One of the reasons the high Court struck down capital punishment as “cruel and unusual” back in 1972 was its inconsistent and arbitrary application.  “…[C]ruel and unusual in the same way that being struck by lightning is cruel and unusual,” the Court said.  In reinstating the death penalty, the Court insisted that death sentences be limited to the “worst of the worst.”  But that hasn’t happened.  Instead, death sentences, like real estate, are all about location, location, location.

And the maps reveal that the prime real estate for death sentences is no longer in Texas or other parts of the Old South.  In recent years, the most enthusiastic death sentencing counties have been further west, in California and Arizona.  (These same states, incidentally, are currently embroiled in a controversy over whether or not they acquired execution drugs illegally.)

10 Reasons to Abolish the Death Penalty

This blog post is brought to you by the number 10.  It was after 10 pm last night when Georgia put Brandon Rhode to death, less than a week after rushing madly to save his life after his failed suicide attempt.

October 10th, 2010 (10-10-10) will be World Day Against the Death Penalty, and the focus this year is on the USA.  There has never been a more important or better time to get involved in ending capital punishment in the USA, and here are 10 reasons why:

1) The death penalty is absurd and cruel.  The ridiculous spectacle of putting a man to death just days after saving his life, is a perfect illustration of that.

2) The death penalty is degrading.  It turns states into prescription drug abusers, killing prisoners with drugs like sodium thiopental that manufacturers are on record as stating should only be used to healing purposes.

3) High profile cases, often with racial undertones, create political pressures that can lead to police and prosecutor misconduct.  Reggie Clemons was convicted as an accomplice in the murder of two white women in St. Louis.  Four federal judges have agreed that the prosecutor’s conduct was “abusive and boorish,” and Clemons alleges police brutality during his questioning. Witnesses attest to Clemons’ face being swollen after his interrogation.

4) It is not limited to the “worst of the worst”.  A recent example: the execution of Teresa Lewis in Virginia on September 23; she was put to death as the “mastermind” of a crime despite her 72 IQ, and despite the fact that the men who actually carried out the crime did not get the death penalty.

5) The death penalty is not limited to cases where there is no doubt about guilt.  Convicted by flimsy witness testimony, and unable to exonerate himself with those same witnesses, Troy Davis remains on death row despite serious doubts about his guilt.  His birthday is on October 9!

6) The times are changing.  In Ohio, Governor Ted Strickland granted clemency in the case of Kevin Keith, despite his belief that Keith was probably guilty, because some doubt remained.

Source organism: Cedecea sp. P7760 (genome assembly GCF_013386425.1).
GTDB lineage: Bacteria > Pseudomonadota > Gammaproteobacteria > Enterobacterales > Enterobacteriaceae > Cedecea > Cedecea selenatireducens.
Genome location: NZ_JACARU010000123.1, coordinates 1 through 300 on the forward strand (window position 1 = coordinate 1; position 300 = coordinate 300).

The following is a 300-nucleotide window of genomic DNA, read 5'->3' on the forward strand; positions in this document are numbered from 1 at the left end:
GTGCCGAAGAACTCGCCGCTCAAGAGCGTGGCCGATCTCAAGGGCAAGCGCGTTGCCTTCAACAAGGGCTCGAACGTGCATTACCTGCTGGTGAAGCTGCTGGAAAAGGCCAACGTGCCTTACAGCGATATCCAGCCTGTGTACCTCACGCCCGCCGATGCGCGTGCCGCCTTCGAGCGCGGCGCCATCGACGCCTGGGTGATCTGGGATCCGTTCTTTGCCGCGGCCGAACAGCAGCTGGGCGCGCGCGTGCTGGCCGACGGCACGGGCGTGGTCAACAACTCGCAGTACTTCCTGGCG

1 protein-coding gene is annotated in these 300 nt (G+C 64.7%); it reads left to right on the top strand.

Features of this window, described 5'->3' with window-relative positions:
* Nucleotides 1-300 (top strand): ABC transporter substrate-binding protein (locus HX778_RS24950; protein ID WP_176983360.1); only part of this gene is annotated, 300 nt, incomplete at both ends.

7) In Texas, a hearing on whether Cameron Todd Willingham was wrongfully executed will take place October 6-7.  Skepticism about the application of the death penalty continues to build in the Lone Star State.

8) Death sentences continue to drop.  Last year barely over 100 were sentenced to death , compared to an average of close to 300 in the 1990s.

9) One-by-one, states are abandoning capital punishment, particularly in odd numbered years. (New Jersey in 2007, New Mexico in 2009).  In the coming year (2011), many more states will have serious debates and possibly votes on abolition

10) There is so much that can be done for World Day Against the Death Penalty, from taking action on specific cases, to joining your local state-based coalition’s efforts to abolish the death penalty.

The death penalty abolition movement is growing, and some progress is being made, but there is a lot of work yet to be done.  This World Day is the perfect time to get started.

With Death Sentences Down, Things Are Looking Up in Texas

Source: Texas Coalition to Abolish the Death Penalty

Source: Texas Coalition to Abolish the Death Penalty

It’s always nice to hear good news about the decline of the death penalty, and even nicer when that news is coming out of Texas. According to a recent report, while Texas officials continue to carry out executions at a high rate, the number of Texas juries that opt for the death penalty has dropped remarkably in recent years. In 1999, Texas sentenced 48 prisoners to death, but over the last decade that number has plummeted; so far in 2009, only 9 death sentences have been meted out. The drop has come about partly because a life-without-parole option has reassured juries that convicts will never be released, partly because in a troubled economy the sky-high financial costs of the death penalty are particularly daunting, and mostly because of what Texas state Senator Eddie Lucio Jr.,  calls “a growing lack of belief that our system is fair.”

Well-publicized exonerations, some based on irrefutable DNA evidence, have woken many Texans up to the reality that the legal system is often quite flawed, and more and more jurors are unwilling to risk being complicit in the execution of an innocent person. Tarrant County’s lead criminal prosecutor, Alan Levy, has said that said groups like the Innocence Project have done an excellent job of raising the profile of innocent convicts, and have made sure that the topic of wrongful conviction (and potential wrongful execution) is not forgotten.